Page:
Mesothelioma Clinical Trials

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Mesothelioma is a very serious disease. It is a rare but highly aggressive form of cancer that is rooted in the mesothelium – the thin lining that surrounds the lungs, heart and other organs. It is almost always caused by asbestos exposure. Asbestos fibers enter the lungs and lodge themselves there and in the mesothelium that surrounds the pleural cavity – the small open space between the lungs and the ribcage. There, they damage the normal cells and turn them into cancer.

Mesothelioma is currently incurable. In fact, anyone who has an asbestos-related disease, including mesothelioma, lung cancer, and asbestosis, will probably have that disease until it takes their life. That is not to say that there is no way to improve a patient\'s life or to lengthen the amount of time they have until they die – many treatments exist that can improve the quality of life of mesothelioma patients. Moreover, many new treatments are currently undergoing clinical trials by scientists and doctors all over the world.

What is a clinical trial?
Clinical trials are simply tests conducted on populations of human beings to study various hypotheses. If a study was aiming to test the potential effects of a specific drug, then a very simple version of a clinical trial might be to give half of the group the drug and half of the group a placebo. Then after a certain amount of time had passed the two groups would be compared and if one group had a marked difference in their symptoms, then it would be reasonable for the study to conclude that the difference was caused by the presence of the drug in their system.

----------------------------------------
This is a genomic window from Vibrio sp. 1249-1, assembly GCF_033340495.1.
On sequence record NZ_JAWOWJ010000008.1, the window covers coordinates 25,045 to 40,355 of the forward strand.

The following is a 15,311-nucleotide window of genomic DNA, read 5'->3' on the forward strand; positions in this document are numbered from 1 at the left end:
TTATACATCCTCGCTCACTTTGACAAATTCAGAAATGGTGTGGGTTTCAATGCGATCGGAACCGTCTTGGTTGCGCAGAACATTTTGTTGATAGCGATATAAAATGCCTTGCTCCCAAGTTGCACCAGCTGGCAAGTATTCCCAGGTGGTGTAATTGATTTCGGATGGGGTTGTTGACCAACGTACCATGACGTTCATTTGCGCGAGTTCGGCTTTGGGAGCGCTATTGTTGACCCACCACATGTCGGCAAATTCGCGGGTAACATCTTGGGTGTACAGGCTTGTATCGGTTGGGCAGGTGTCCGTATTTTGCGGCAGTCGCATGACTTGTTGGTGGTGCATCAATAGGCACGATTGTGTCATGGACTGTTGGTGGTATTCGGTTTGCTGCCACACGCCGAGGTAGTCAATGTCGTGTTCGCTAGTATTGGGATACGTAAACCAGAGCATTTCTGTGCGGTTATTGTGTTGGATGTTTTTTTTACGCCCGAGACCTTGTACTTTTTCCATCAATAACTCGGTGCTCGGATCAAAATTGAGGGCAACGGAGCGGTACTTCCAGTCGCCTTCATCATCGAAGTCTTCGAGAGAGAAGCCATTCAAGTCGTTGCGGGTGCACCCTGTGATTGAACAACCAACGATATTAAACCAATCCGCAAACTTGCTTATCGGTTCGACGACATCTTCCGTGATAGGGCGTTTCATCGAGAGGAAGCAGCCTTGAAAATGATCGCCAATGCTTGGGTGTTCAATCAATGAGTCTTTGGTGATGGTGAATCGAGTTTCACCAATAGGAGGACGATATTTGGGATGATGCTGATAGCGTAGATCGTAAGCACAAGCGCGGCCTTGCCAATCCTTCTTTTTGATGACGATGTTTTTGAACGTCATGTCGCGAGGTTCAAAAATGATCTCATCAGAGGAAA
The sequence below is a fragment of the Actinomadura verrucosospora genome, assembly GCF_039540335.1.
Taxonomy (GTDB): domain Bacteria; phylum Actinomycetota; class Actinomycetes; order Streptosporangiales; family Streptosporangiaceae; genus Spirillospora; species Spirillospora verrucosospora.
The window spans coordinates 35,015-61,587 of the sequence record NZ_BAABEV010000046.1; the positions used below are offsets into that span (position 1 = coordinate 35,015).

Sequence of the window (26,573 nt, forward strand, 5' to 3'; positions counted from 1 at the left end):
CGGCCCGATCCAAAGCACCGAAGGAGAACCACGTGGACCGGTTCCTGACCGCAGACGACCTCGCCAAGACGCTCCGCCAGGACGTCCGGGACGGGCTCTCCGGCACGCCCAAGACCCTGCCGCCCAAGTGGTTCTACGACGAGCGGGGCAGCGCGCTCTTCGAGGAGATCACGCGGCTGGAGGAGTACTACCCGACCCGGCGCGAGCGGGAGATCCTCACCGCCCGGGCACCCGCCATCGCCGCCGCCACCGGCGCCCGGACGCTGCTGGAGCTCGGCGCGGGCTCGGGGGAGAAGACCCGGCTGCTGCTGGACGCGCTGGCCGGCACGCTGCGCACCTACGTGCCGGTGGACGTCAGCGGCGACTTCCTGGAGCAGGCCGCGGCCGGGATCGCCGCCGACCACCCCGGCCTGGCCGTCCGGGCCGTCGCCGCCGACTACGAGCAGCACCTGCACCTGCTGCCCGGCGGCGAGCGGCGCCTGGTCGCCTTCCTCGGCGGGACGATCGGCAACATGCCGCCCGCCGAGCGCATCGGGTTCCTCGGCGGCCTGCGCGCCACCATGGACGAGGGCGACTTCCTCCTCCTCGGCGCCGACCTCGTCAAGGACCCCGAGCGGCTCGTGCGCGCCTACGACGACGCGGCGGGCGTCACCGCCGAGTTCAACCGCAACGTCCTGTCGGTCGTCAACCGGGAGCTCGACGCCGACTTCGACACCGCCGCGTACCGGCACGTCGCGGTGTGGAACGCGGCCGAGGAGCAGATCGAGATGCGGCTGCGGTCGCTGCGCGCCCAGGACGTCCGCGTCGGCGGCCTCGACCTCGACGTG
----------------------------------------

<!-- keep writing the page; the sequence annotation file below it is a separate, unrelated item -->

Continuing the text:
This is an extremely simple example of a clinical trial. Modern ones tend to be much more involved. More work is taken to ensure that outside factors among the groups are equal and most work is also performed using the "double blind" structure, meaning that neither the patients nor the researchers know who is taking the real drug and who is taking the placebo.
For clinical trials in the United States, researchers need to adhere to several Food and Drug Administration guidelines. The trials need to undergo three phases before a drug or treatment can be approved for use on the general public. The first phase generally tests the limits of a drug or treatment a small group of participants can withstand before having bad side effects. This lets researchers know how much of the treatment can be given safely. The second phase determines the effect of a treatment on a particular disease or condition. The third phase compares the treatment with a standard treatment in a large group of affected individuals to see if the treatment is better than or improves upon current options.

Can I be involved in a clinical trial?
Yes – there are dozens of clinical trials that are ongoing across the country. Many of these are actively searching for patients with mesothelioma for participants. These clinical trials can\'t promise any particular outcome, but there is a chance that they can help fight the cancer or make your life better. Participants are generally compensated with a small part of the research grant money. If you have been diagnosed with mesothelioma, have a poor prognosis, and your cancer isn\'t responding to traditional treatment options, you may want to volunteer for a clinical trial. You may get paid to receive a viable treatment. More importantly, your participation may help researchers find new treatments that might help hundreds of patients in the future. Talk to your doctor about finding a clinical trial that\'s right for you.

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